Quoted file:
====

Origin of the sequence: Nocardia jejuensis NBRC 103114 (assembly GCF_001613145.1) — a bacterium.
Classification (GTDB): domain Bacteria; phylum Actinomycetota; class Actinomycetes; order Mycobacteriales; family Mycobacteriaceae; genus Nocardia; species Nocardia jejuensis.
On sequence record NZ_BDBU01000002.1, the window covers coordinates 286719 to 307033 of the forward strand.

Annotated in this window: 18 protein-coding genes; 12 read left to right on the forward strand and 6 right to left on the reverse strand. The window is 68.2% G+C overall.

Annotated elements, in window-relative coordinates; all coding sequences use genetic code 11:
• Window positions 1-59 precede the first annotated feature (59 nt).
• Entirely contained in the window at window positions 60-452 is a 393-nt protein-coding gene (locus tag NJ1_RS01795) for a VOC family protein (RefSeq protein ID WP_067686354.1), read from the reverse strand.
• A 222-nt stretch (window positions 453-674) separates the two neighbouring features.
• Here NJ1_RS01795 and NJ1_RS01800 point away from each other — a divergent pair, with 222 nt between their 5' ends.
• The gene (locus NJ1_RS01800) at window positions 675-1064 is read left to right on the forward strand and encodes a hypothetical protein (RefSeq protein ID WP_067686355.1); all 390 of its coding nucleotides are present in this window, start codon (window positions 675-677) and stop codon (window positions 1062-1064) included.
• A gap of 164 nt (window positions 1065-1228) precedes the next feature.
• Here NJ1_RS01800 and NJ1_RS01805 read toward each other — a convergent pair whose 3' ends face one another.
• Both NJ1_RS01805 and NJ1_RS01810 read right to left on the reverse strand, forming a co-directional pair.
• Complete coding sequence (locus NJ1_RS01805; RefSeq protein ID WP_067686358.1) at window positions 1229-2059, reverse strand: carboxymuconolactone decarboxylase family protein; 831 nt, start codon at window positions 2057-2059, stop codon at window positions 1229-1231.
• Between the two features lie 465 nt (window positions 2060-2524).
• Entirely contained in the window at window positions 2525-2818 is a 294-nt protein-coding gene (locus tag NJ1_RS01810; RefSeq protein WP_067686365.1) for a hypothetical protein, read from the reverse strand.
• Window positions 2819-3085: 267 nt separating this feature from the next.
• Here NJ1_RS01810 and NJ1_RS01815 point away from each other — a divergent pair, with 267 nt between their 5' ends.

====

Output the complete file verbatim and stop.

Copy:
Origin of the sequence: Nocardia jejuensis NBRC 103114 (assembly GCF_001613145.1) — a bacterium.
Classification (GTDB): domain Bacteria; phylum Actinomycetota; class Actinomycetes; order Mycobacteriales; family Mycobacteriaceae; genus Nocardia; species Nocardia jejuensis.
On sequence record NZ_BDBU01000002.1, the window covers coordinates 286719 to 307033 of the forward strand.

Annotated in this window: 18 protein-coding genes; 12 read left to right on the forward strand and 6 right to left on the reverse strand. The window is 68.2% G+C overall.

Annotated elements, in window-relative coordinates; all coding sequences use genetic code 11:
• Window positions 1-59 precede the first annotated feature (59 nt).
• Entirely contained in the window at window positions 60-452 is a 393-nt protein-coding gene (locus tag NJ1_RS01795) for a VOC family protein (RefSeq protein ID WP_067686354.1), read from the reverse strand.
• A 222-nt stretch (window positions 453-674) separates the two neighbouring features.
• Here NJ1_RS01795 and NJ1_RS01800 point away from each other — a divergent pair, with 222 nt between their 5' ends.
• The gene (locus NJ1_RS01800) at window positions 675-1064 is read left to right on the forward strand and encodes a hypothetical protein (RefSeq protein ID WP_067686355.1); all 390 of its coding nucleotides are present in this window, start codon (window positions 675-677) and stop codon (window positions 1062-1064) included.
• A gap of 164 nt (window positions 1065-1228) precedes the next feature.
• Here NJ1_RS01800 and NJ1_RS01805 read toward each other — a convergent pair whose 3' ends face one another.
• Both NJ1_RS01805 and NJ1_RS01810 read right to left on the reverse strand, forming a co-directional pair.
• Complete coding sequence (locus NJ1_RS01805; RefSeq protein ID WP_067686358.1) at window positions 1229-2059, reverse strand: carboxymuconolactone decarboxylase family protein; 831 nt, start codon at window positions 2057-2059, stop codon at window positions 1229-1231.
• Between the two features lie 465 nt (window positions 2060-2524).
• Entirely contained in the window at window positions 2525-2818 is a 294-nt protein-coding gene (locus tag NJ1_RS01810; RefSeq protein WP_067686365.1) for a hypothetical protein, read from the reverse strand.
• Window positions 2819-3085: 267 nt separating this feature from the next.
• Here NJ1_RS01810 and NJ1_RS01815 point away from each other — a divergent pair, with 267 nt between their 5' ends.